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By: Leo Kogan
Federal law mandates that the Financial Industry Regulatory Authority (FINRA) collect and maintain information about the qualification, employment and customer complaint histories of brokers and other registered financial services professionals. To that end, FINRA maintains the Central Registration Depository (CRD), the Securities and Exchange Commission (SEC), FINRA, other self-regulatory organizations (SROs), state securities regulators and securities firms can access such information about hundreds of thousands of active registered professionals. To help keep the information in the CRD current, FINRA requires registered to professionals disclose changes to information to their broker-dealer, and the broker-dealer is in turn required to disclose the change to FINRA.
The information maintained in the CRD includes, among other things, customer complaints and other disputes be disclosed on a registered professional CRD record. For example, when a customer sues or simply makes a written complaint to the broker, the broker must disclose the dispute to his broker-dealer, which in turn must update disclose the information on CRD. What frustrates many registered professionals about this process is that customer disputes must be disclosed and made a part of the professional’s permanent CRD record irrespective of the merits of the customer’s claims. What’s worse, these disclosures are made available to the public via FINRA’s BrokerCheck database.
Expungement To the Rescue
To mitigate what many registered professionals have historically seen as an unfair disclosure regime, FINRA has for years allowed registered professionals to get disclosures expunged from their CRD records under certain circumstances, including when the claim or allegation is factually impossible or clearly erroneous, the registered professional was not actually involved or when the claim or allegation is false.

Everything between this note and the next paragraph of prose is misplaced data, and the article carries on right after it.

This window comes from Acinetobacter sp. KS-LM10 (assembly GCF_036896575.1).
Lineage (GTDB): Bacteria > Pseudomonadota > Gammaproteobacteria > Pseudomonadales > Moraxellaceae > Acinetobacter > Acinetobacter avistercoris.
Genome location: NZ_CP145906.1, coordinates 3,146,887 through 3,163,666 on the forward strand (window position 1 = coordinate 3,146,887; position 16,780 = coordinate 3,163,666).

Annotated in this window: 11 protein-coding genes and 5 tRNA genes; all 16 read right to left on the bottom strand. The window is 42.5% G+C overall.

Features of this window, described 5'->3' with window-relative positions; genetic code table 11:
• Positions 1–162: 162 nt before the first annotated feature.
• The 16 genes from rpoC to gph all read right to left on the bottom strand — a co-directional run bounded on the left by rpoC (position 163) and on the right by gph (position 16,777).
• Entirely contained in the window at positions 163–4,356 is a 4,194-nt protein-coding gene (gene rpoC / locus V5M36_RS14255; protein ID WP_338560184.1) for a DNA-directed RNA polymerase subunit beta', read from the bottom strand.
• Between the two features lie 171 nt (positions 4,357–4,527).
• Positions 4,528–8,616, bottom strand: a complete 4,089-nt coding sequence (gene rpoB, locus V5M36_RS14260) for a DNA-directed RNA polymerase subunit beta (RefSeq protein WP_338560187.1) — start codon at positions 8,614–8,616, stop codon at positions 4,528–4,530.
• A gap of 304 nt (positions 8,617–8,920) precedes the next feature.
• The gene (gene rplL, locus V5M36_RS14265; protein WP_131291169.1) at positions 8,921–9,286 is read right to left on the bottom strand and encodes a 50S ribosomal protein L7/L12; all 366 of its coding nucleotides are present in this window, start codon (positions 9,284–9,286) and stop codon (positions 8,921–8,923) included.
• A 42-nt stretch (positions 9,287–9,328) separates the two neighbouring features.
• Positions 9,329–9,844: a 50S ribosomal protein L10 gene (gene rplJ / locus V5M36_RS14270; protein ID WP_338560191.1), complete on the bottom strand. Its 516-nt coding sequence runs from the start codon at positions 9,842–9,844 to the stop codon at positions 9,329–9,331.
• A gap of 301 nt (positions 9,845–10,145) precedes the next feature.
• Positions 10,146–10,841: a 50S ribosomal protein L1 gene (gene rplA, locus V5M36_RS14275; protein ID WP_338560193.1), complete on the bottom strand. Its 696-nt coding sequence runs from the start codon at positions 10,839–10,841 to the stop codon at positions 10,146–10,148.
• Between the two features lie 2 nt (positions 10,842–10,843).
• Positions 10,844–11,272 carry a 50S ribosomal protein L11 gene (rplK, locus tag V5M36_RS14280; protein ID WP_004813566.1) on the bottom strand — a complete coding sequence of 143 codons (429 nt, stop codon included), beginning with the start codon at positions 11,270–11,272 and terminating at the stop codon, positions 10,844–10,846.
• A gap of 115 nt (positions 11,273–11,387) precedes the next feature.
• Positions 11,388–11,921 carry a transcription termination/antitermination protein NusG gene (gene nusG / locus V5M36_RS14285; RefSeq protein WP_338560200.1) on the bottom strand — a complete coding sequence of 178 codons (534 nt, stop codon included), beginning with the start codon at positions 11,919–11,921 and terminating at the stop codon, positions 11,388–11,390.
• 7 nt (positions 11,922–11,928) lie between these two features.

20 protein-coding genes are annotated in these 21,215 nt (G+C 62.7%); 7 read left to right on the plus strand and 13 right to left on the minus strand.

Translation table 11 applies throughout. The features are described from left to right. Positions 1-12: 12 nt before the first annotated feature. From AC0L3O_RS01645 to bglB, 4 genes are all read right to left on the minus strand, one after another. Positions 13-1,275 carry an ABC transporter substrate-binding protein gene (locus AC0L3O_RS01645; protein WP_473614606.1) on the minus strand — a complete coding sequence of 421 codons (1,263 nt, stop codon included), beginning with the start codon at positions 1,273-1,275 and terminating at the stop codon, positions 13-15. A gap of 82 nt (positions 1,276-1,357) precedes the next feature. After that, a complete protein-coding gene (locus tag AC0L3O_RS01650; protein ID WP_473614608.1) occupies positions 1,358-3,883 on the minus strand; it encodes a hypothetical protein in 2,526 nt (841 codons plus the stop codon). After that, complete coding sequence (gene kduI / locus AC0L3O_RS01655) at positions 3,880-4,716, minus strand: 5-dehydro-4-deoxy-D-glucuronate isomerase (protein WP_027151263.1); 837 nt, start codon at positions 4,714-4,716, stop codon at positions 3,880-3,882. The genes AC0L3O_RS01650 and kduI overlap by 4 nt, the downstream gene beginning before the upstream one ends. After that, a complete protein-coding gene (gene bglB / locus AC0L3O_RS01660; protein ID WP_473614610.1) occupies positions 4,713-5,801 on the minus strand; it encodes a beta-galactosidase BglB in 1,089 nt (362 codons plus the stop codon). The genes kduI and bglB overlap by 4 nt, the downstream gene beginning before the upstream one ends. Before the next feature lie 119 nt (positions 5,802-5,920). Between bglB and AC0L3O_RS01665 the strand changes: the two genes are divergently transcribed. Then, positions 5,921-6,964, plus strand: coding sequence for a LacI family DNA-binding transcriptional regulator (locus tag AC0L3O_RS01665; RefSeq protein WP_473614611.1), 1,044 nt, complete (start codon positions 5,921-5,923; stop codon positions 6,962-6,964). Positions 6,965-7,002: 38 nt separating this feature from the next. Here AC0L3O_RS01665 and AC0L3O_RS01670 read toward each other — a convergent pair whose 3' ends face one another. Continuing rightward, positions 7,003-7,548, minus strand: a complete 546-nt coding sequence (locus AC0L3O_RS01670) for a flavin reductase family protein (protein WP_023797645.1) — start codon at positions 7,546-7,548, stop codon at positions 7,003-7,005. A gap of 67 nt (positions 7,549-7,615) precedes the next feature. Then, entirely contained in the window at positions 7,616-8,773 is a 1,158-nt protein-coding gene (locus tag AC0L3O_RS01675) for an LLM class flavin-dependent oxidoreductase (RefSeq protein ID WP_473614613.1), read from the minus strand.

For years, this expungement process was relatively straightforward, but over time FINRA has imposed additional hurdles over the years. Examples including requiring that an arbitrator (or a panel) hold a hearing on the appropriateness expungement before making a decision on expungement requiring that a court of competent jurisdiction to confirm the arbitration award (or issue its own order) before information is removed from the CRD.
Expungement typically requires the use of FINRA Dispute Resolution Services (the regulator’s arbitration forum) in one of two ways. One option is to make a request for expungement in the course of a customer arbitration, which will then be granted or denied the as part of a merit-based arbitration award or a stand-alone arbitration order (in the event the parties settle before a hearing takes place). The other route, commonly known as a “straight-in” arbitration, involves the filing of separate arbitration claim before an entirely separate arbitrator or panel. Such “straight-in” arbitrations are typically filed after resolution of any customer arbitration or complaint with the broker-dealer which made the disclosure at issue named as a respondent.
FINRA’s Proposed Rule Changes
Over the years, FINRA and other commentors have expressed concerns about the perceived ease with which registered professionals have been able to get CRD disclosures expunged. In December 2015, FINRA’s Dispute Resolution Task Force issued a “Final Report and Recommendations” that, among other things, attempted to offer possible solutions to such concerns. FINRA offered for comment certain proposed rule changes based on the Task Force’s report. FINRA then submitted those rules for approval with the SEC, but later withdrew the proposal “in response to concerns raised by SEC staff and commenters.”
On July 29, 2022, FINRA sent the SEC a new set of proposed changes that established even more stringent requirements that must be met before expungement can be obtained. Some of most notable requirements in FINRA’s most recent proposal include:
According to FINRA, these proposed rule changes “are responsive to the concerns that have been identified with the current expungement process and would help protect the integrity” of the CRD system. The SEC has requested public comment on the proposed rule changes, which it can modify before making a final decision. If approval is granted, the new rules would likely go into effect sometime in early 2023.
If you have any questions or would like more information, please contact Leo Kogan at firstname.lastname@example.org.